South Africa’s March toward MDGs

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Millennium Development Goals (MDGs) represent a global partnership and pledge among signees to the Universal Declaration of Human Rights and the UN Millennium Declaration. As outlined in the 2005 Report to the UN Secretary-General entitled, Investing in Development: a Practical Plan to Achieve the Millennium Development Goals, MDGs quantify basic human rights and set targets for addressing extreme poverty in all of its dimensions. This includes income, hunger, disease, lack of adequate shelter, gender inequality, and the lack of environmental sustainability.

Only three years remain for countries to accelerate their efforts toward achieving MDGs by the year 2015. The South African Parliament and the Provincial Legislatures have established Outcome-Based Priorities with 2014 as the target year. Thus far, the country is ahead of schedule on many targets but is lagging in the attainment of others.

To accelerate their technical and oversight capacity, Committees of the Free State Legislature retained Dr. Thomas “Danny” Boston, CEO of EuQuant and publisher of the Gazelle Index, to provide assistance and advice.  Dr. Boston found that South Africa finds itself in a unique position among African countries and indeed more broadly among developing countries worldwide.

Many of the problems that plague most sub-Saharan African countries are not present in South Africa. Those problems include the following: very high transportation costs and relatively small markets; low agricultural productivity; very high disease burden; a history of adverse geopolitics; and a very slow diffusion of technology from abroad. In fact, quoting from the Republic of South Africa 2010, Millennium Development Goals, “in some cases, South Africa has achieved its MDGs more than five years before 2015, while in others South Africa is far from achieving these MDG targets. Between these two extremes are goals where achievements are probable or possible. In these cases, appropriate government interventions remain the key to making these goals achievable.”

South Africa has a well-developed infrastructure and private sector and a stable macro economy. Its data infrastructure is also rather well developed for the purpose of monitoring and measuring the attainment of MDG targets and the impacts of programs and projects related thereto.

Nevertheless it still experiences educational inequality and a lack of access to quality healthcare. These deficits, especially the high prevalence of HIV/AIDS, account for why the country has not achieved some of its MDG targets, especially those related to employment, income and life expectancy.

The country’s Medium Term Strategic Framework (MTSF, 2009–2014) outlines South Africa’s strategy for improving the living conditions of its people. It is a planning guide that sets priorities at the national, provincial and municipal levels and integrates MDGs into national medium-term development priorities. It also allows South Africa to take greater ownership of the MDG process. The five development objectives of MTSF are as follows:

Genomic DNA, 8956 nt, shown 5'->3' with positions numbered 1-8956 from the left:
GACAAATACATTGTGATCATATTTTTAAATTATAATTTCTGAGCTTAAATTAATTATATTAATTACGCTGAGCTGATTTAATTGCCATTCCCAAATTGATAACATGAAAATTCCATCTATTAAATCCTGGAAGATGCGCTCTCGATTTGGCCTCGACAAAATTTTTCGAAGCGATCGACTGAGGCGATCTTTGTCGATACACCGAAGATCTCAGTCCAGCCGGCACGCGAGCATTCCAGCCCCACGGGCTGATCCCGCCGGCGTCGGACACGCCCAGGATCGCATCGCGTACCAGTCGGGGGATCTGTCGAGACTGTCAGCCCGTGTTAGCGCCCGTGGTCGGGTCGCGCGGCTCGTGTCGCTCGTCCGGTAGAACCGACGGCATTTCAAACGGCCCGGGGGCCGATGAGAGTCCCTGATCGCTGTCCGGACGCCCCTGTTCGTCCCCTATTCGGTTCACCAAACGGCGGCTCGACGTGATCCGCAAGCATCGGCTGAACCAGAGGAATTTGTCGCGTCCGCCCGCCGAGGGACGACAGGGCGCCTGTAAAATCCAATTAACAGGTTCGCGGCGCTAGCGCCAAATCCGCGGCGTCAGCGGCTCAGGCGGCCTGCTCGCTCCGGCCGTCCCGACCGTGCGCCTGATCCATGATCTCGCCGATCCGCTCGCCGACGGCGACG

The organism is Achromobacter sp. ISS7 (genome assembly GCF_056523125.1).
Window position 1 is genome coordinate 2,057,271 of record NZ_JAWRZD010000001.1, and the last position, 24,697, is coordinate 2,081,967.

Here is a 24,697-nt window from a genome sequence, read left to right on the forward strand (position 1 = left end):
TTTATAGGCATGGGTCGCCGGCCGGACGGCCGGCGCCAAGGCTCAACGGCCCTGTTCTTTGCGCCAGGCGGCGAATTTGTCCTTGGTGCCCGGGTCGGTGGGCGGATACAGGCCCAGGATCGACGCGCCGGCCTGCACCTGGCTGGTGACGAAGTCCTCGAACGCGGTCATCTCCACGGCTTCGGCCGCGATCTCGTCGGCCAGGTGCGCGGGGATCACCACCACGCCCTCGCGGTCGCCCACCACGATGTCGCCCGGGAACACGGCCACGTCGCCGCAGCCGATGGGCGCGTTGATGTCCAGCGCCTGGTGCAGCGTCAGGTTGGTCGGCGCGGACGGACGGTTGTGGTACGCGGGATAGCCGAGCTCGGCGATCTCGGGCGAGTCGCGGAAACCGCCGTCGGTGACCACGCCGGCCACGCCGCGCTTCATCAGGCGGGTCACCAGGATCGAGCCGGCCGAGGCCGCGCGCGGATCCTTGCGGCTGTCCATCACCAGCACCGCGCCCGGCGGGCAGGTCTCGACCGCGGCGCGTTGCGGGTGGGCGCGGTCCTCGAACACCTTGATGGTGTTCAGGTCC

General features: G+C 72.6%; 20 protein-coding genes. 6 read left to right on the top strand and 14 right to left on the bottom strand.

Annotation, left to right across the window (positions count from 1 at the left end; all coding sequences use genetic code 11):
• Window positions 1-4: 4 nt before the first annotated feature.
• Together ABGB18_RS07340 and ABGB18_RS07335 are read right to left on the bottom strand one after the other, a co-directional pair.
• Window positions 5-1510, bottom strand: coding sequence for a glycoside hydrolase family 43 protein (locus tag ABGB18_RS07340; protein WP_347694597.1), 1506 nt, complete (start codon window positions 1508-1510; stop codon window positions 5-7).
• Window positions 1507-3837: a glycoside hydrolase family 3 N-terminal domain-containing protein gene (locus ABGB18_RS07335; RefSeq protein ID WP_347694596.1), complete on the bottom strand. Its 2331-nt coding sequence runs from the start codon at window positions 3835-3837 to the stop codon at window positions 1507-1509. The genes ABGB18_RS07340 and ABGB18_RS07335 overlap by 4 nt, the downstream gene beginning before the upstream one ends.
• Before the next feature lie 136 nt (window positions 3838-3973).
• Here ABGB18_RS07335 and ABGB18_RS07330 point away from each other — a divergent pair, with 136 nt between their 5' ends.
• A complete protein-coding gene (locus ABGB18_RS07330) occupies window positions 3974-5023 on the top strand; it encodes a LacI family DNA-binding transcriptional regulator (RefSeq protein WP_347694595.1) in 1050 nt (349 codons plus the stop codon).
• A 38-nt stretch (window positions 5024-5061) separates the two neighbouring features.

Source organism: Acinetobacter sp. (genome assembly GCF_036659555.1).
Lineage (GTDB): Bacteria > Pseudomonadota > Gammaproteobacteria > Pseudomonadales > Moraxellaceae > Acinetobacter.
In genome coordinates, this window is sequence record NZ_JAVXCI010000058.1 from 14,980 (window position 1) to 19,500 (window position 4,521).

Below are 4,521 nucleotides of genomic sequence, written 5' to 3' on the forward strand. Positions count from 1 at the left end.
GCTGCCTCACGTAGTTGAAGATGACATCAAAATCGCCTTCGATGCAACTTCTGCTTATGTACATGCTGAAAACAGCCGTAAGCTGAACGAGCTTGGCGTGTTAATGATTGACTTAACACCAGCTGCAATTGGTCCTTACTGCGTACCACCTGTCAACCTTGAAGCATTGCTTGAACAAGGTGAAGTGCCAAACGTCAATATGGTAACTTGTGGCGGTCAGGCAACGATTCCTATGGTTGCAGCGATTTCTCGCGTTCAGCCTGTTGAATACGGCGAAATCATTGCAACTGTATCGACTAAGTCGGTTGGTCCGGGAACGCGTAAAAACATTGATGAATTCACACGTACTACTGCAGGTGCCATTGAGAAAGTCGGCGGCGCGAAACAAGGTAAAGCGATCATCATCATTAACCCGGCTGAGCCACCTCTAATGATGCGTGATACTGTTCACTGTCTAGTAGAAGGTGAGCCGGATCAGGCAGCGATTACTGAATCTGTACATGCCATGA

1. Halve poverty and unemployment by 2014
  2. Ensure a more equitable distribution of the benefits of economic growth and reduce inequality
  3. Improve the nation’s health profile and skills base and ensure universal access to basic services
  4. Build a nation free of all forms of racism, sexism and tribalism and xenophobia
  5. Improve the state of citizens by reducing the incidence of crime and corruption

MTSF also outlines 10 priority areas by which these strategic objectives are put into effect. Each priority areas intersect with one or more MDG. Through this process South Africa intends to gain ownership of the implementation of MDGs, improve the statistical capacity and coordination of statistics between the national and provincial levels, develop a better application of evidence-based decision-making, improve the nation’s capacity for monitoring and evaluation, facilitate an increasing level of debate regarding statistical validity, improve awareness of poverty and development, and restore trust in the MDG process.

Much more needs to be done in South Africa. However, in relation to other countries of Africa and the developing world, the Gazelle Index applauds South Africa for its MDG achievements and its commitment to continue the struggle to reduce poverty, infectious diseases, unemployment, and especially gender inequality.

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Last modified: March 29, 2012

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